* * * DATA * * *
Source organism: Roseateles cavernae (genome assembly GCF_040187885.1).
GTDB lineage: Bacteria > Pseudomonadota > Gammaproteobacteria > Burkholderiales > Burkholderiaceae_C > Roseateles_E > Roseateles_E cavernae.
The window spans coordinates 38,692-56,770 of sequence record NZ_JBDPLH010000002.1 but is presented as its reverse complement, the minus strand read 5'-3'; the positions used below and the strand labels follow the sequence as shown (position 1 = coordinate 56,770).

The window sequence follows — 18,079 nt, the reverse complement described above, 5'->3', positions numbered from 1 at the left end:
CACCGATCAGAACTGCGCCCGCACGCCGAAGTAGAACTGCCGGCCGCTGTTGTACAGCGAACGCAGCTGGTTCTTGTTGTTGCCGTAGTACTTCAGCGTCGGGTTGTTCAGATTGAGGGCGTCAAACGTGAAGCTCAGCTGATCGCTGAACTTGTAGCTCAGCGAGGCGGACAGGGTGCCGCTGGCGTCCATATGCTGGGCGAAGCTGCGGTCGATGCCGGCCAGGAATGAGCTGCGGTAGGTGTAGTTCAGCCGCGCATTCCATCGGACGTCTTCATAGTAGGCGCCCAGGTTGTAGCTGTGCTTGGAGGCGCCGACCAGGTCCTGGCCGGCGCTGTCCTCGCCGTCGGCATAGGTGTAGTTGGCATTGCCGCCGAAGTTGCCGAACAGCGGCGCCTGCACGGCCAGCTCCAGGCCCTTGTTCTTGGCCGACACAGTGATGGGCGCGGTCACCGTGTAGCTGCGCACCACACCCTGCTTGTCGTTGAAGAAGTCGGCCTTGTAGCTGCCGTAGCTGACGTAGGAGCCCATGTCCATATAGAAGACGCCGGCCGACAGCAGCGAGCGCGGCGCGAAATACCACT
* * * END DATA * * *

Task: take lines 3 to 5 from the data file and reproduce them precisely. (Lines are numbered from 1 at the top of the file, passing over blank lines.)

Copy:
The window spans coordinates 38,692-56,770 of sequence record NZ_JBDPLH010000002.1 but is presented as its reverse complement, the minus strand read 5'-3'; the positions used below and the strand labels follow the sequence as shown (position 1 = coordinate 56,770).

The window sequence follows — 18,079 nt, the reverse complement described above, 5'->3', positions numbered from 1 at the left end:
CACCGATCAGAACTGCGCCCGCACGCCGAAGTAGAACTGCCGGCCGCTGTTGTACAGCGAACGCAGCTGGTTCTTGTTGTTGCCGTAGTACTTCAGCGTCGGGTTGTTCAGATTGAGGGCGTCAAACGTGAAGCTCAGCTGATCGCTGAACTTGTAGCTCAGCGAGGCGGACAGGGTGCCGCTGGCGTCCATATGCTGGGCGAAGCTGCGGTCGATGCCGGCCAGGAATGAGCTGCGGTAGGTGTAGTTCAGCCGCGCATTCCATCGGACGTCTTCATAGTAGGCGCCCAGGTTGTAGCTGTGCTTGGAGGCGCCGACCAGGTCCTGGCCGGCGCTGTCCTCGCCGTCGGCATAGGTGTAGTTGGCATTGCCGCCGAAGTTGCCGAACAGCGGCGCCTGCACGGCCAGCTCCAGGCCCTTGTTCTTGGCCGACACAGTGATGGGCGCGGTCACCGTGTAGCTGCGCACCACACCCTGCTTGTCGTTGAAGAAGTCGGCCTTGTAGCTGCCGTAGCTGACGTAGGAGCCCATGTCCATATAGAAGACGCCGGCCGACAGCAGCGAGCGCGGCGCGAAATACCACT